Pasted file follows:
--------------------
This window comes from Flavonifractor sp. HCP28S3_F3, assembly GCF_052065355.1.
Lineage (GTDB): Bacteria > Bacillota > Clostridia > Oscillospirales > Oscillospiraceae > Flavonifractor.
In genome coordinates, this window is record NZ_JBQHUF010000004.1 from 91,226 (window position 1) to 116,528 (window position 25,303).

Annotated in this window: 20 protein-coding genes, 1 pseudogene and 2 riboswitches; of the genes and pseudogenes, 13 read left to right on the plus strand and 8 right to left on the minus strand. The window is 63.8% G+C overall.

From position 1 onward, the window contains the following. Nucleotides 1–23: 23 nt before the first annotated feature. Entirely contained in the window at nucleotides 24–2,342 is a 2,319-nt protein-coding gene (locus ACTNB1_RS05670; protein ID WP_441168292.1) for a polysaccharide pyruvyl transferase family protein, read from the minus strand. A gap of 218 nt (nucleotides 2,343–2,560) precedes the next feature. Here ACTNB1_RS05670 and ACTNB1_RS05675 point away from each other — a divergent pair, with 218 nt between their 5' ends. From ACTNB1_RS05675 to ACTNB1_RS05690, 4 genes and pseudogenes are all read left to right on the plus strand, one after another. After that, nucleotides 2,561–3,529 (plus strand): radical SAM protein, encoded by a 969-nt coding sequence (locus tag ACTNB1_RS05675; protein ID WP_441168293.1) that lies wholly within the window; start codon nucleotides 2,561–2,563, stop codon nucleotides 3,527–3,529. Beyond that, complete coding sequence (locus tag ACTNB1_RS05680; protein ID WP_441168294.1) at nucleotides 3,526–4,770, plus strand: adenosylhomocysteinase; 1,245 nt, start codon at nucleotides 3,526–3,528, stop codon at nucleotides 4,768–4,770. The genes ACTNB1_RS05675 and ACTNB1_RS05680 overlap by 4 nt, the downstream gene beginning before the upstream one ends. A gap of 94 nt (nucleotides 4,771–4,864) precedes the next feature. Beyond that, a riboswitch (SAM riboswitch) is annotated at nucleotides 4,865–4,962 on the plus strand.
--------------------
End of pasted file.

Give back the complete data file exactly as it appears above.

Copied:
This window comes from Flavonifractor sp. HCP28S3_F3, assembly GCF_052065355.1.
Lineage (GTDB): Bacteria > Bacillota > Clostridia > Oscillospirales > Oscillospiraceae > Flavonifractor.
In genome coordinates, this window is record NZ_JBQHUF010000004.1 from 91,226 (window position 1) to 116,528 (window position 25,303).

Annotated in this window: 20 protein-coding genes, 1 pseudogene and 2 riboswitches; of the genes and pseudogenes, 13 read left to right on the plus strand and 8 right to left on the minus strand. The window is 63.8% G+C overall.

From position 1 onward, the window contains the following. Nucleotides 1–23: 23 nt before the first annotated feature. Entirely contained in the window at nucleotides 24–2,342 is a 2,319-nt protein-coding gene (locus ACTNB1_RS05670; protein ID WP_441168292.1) for a polysaccharide pyruvyl transferase family protein, read from the minus strand. A gap of 218 nt (nucleotides 2,343–2,560) precedes the next feature. Here ACTNB1_RS05670 and ACTNB1_RS05675 point away from each other — a divergent pair, with 218 nt between their 5' ends. From ACTNB1_RS05675 to ACTNB1_RS05690, 4 genes and pseudogenes are all read left to right on the plus strand, one after another. After that, nucleotides 2,561–3,529 (plus strand): radical SAM protein, encoded by a 969-nt coding sequence (locus tag ACTNB1_RS05675; protein ID WP_441168293.1) that lies wholly within the window; start codon nucleotides 2,561–2,563, stop codon nucleotides 3,527–3,529. Beyond that, complete coding sequence (locus tag ACTNB1_RS05680; protein ID WP_441168294.1) at nucleotides 3,526–4,770, plus strand: adenosylhomocysteinase; 1,245 nt, start codon at nucleotides 3,526–3,528, stop codon at nucleotides 4,768–4,770. The genes ACTNB1_RS05675 and ACTNB1_RS05680 overlap by 4 nt, the downstream gene beginning before the upstream one ends. A gap of 94 nt (nucleotides 4,771–4,864) precedes the next feature. Beyond that, a riboswitch (SAM riboswitch) is annotated at nucleotides 4,865–4,962 on the plus strand.